Rappers make their rhythm

By The Beacon | September 19, 2013 1:16am
Photo courtesy of Ryan and Gina Garaventa.

By Megan Lester |

The University of Portland is recognized for its women’s soccer team, its Fulbright successes and its commitment to service. What potential Pilots won’t find in the brochure, however, is UP’s dedication to rap music.

Freestyling may not actually be the most popular pastime on campus, but there is a surprising amount of hip-hop music being created by Pilots on and off The Bluff. Whether they are pursuing a musical career or just blowing off steam after class, several students turn to rap as a preferred medium of expression.

Alex Gatewood:

It’s the second quarter, the game is tied, and Alex Gatewood, a defender, may be found freestyling while waiting to go on the field.

“I freestyle on the bench sometimes when I’m not playing (soccer),” Gatewood said. “And at practice all the time.”

Gatewood even raps in the offense’s ears at practice, making his teammates laugh during a scrimmage.

A marketing major, Gatewood hopes to work in the music industry one day. Gatewood writes all his own lyrics, and with producer and senior Nate Harris, makes music under the name GIZ.

“My nickname always has just been GIZ … I play soccer here at school, that’s what they call me on the field,” Gatewood said. “It kind of just stuck and I wouldn’t be true to myself if I didn’t go by that.”

Gatewood and Harris, an operations and technology management major, met last spring through their respective music.

“We linked up last spring when we formed the band Anachronda, which eventually led me to making his beats for GIZ,” Harris said. “We both realized that we could compliment each other musically and decided to give the rapper/producer duo a shot.”

Between soccer, E-scholars, class and music, it can be hard for Gatewood to find a balance.

“It’s hard to do school and play and also make music,” he said. “All my free time goes to balancing the student-athlete stuff and music.”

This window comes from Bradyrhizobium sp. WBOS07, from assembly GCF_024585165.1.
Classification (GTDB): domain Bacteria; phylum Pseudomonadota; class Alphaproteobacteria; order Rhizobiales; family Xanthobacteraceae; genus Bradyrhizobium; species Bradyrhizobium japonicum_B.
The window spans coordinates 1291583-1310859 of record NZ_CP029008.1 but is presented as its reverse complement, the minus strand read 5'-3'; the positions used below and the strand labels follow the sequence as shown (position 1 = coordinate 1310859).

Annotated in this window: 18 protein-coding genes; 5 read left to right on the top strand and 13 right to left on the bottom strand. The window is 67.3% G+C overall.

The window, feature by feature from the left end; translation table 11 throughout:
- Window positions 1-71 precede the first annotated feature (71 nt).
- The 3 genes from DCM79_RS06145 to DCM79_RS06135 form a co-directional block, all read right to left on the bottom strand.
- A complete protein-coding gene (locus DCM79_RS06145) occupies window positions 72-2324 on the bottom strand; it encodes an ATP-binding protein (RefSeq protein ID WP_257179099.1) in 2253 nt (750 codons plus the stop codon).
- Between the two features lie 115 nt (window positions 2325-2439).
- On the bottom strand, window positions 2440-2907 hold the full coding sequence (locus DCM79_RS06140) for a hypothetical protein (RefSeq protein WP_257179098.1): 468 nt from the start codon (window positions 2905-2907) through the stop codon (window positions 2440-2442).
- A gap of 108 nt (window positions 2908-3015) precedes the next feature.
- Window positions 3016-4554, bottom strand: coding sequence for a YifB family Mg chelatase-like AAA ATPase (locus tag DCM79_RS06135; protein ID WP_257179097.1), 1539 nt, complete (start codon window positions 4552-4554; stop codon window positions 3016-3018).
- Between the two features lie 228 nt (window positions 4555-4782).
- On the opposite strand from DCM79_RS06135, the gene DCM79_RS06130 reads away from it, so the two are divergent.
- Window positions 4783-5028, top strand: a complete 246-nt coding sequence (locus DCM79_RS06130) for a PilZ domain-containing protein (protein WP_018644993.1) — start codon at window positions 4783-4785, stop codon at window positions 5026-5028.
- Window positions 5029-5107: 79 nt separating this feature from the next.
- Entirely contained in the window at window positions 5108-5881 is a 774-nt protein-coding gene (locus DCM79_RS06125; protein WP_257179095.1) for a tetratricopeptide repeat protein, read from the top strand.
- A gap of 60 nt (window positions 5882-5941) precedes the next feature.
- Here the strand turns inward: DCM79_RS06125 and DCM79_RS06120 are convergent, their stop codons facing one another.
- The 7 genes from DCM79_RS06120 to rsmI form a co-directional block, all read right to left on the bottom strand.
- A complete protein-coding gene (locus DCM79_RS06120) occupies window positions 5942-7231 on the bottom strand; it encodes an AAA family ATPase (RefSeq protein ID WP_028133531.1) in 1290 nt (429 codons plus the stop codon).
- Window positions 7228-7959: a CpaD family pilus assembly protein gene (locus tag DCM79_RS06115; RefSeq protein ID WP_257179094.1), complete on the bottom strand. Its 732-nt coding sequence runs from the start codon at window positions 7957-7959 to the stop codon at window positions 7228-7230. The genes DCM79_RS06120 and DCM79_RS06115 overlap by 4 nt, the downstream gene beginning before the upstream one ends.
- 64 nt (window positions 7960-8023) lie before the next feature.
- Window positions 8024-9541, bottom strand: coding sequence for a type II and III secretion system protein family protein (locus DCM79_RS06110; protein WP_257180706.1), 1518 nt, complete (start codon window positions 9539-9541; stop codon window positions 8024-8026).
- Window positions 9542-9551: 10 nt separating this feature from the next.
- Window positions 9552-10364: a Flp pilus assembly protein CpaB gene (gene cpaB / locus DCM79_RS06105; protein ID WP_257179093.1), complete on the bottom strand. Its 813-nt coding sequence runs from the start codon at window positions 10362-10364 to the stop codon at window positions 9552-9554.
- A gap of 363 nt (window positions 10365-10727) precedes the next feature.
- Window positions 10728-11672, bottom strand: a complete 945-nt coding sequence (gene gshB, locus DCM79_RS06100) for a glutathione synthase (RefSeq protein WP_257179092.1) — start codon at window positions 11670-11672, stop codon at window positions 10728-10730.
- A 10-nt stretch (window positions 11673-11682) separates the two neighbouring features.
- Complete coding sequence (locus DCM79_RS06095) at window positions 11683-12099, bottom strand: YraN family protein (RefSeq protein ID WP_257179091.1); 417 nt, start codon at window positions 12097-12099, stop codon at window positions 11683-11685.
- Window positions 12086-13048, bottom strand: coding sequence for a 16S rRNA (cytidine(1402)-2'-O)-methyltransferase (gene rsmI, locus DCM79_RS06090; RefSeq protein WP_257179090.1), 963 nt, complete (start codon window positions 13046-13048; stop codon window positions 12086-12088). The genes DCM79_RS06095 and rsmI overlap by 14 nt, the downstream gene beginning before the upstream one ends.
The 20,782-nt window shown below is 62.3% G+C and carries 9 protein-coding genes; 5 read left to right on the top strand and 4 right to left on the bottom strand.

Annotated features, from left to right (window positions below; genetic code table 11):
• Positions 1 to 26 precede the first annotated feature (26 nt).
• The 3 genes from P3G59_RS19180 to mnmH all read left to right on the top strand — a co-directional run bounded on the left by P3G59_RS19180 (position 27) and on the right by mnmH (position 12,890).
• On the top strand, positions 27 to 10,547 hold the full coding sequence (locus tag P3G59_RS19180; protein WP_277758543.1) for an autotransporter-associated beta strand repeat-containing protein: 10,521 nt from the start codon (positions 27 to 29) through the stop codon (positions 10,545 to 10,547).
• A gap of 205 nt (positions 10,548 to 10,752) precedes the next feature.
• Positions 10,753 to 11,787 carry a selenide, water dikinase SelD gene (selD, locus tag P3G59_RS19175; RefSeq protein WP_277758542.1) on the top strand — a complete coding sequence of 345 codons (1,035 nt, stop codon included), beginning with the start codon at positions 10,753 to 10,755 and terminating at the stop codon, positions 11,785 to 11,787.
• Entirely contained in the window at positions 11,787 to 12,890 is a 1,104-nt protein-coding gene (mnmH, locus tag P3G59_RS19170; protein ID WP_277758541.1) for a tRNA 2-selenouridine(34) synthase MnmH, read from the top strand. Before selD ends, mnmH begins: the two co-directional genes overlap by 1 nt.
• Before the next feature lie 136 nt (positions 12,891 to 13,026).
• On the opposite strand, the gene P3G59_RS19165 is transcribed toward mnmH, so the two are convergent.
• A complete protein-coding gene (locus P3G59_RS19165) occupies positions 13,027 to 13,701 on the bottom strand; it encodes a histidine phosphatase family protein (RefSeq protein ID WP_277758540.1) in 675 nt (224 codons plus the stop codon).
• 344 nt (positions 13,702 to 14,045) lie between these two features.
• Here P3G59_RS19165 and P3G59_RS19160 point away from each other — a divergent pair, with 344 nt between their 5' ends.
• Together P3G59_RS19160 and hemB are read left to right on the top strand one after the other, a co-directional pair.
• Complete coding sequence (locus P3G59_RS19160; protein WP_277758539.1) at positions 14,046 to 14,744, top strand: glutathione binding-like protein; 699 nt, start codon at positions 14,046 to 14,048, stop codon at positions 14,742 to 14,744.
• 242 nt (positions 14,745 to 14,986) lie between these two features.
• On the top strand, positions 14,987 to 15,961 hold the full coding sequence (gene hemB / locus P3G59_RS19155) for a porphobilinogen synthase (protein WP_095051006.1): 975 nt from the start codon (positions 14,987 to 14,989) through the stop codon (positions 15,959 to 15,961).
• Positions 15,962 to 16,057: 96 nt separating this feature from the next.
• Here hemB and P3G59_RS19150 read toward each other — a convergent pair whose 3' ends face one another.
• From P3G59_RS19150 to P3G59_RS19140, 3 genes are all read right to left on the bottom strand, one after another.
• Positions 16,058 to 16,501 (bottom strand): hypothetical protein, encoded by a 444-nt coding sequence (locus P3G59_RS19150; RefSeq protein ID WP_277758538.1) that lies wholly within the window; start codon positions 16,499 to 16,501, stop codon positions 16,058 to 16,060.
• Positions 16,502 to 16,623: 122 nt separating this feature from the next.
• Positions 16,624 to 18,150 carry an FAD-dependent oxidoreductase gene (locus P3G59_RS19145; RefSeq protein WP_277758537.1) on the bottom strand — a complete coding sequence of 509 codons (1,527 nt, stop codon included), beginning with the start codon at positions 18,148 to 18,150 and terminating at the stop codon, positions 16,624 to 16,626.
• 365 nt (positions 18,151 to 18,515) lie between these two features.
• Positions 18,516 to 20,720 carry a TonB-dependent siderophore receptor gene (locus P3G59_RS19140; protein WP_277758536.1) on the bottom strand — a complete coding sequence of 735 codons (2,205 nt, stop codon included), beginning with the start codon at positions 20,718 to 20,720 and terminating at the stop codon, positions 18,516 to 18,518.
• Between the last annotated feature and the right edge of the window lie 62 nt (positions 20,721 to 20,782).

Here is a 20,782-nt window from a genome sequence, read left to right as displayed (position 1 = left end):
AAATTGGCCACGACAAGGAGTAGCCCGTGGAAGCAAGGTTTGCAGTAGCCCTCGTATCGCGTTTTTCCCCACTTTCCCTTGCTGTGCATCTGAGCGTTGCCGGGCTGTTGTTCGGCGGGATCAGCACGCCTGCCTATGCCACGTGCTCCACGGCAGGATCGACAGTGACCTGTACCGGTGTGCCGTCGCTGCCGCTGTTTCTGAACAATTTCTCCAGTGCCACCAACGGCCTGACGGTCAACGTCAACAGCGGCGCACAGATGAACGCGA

Gatewood expresses this sentiment in the first minute of his song “Chairmen Meow:” “They ask me how I do it, keep it balanced keep it tame, while I’m writing term papers rather fly a paper plane.”

Gatewood and Harris are working on a mixtape to be ready in mid-October and hope to have a concert around the time of the release.

“We’re going to try to get a space that a lot of people can come to. I want to get more students here. I just want people to know this kind of thing is going on (at UP). We’re a private, Catholic school and you can’t really see this kind of music coming out and I think it would be awesome if people knew that it was happening,” Gatewood said. “I think it would encourage more people to do it.”

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“It’s just one man one chance trying to make some history sometimes young minds think that no one’s listening.”

“We’ll rise up to the top and get it where they get it done cuz you only live once so let’s get it while we’re young”

“I dibble I dabble I go upstream with no paddle who knew this lyrical power would come from winnin’ at scramble”

Ryan and Gina Garaventa

“Yo, G, I got a fat beat,” Ryan Garaventa called to his sister in their parents’ home in Salem, Ore. Gina Garaventa glanced at her brother tacitly.

It was almost Christmas, and the Garaventa siblings had joined forces, creating the rap duo known as The Baker’s Bunch.

“Rapping definitely helped us bond,” Ryan said. “We became really close over a two-day recording session (that December).”

The Baker’s Bunch’s muse is often food-related, singing about topics ranging from baking to French dip sandwiches.  Their first collaboration, “PAM,” may be considered the anthem for non-stick sprays:

“I don’t bake much, but when I do it’s dope. My devil’s food cake would even please the Pope.”

The Garaventas don’t take their flow seriously but they are genuine in their love for one another and their happiness at being brought closer together through rap.

For months the siblings have been hard at work on a massive rap project, one that has extended to their entire family.

“We rap for our family. We’re working on a Christmas rap,” Ryan said. “There’s six of us total, six kids, and we each have a verse in it. It’s to a pumped-up beat of Jingle Bells.”

Ryan is also part of a band, Brette and Blake, which can be found of Spotify, Facebook, iTunes and Bandcamp. Their album “Hi-Five” is for sale for $5 on Bandcamp.com.


“I went out in the snow. I got my Christmas tree. Chop-Chop timber, this tree’s as big as me.”

“I dip it, I dunk it, I never woulda thunk it, this food be so good I’m movin’ my mouth just like a muppet.”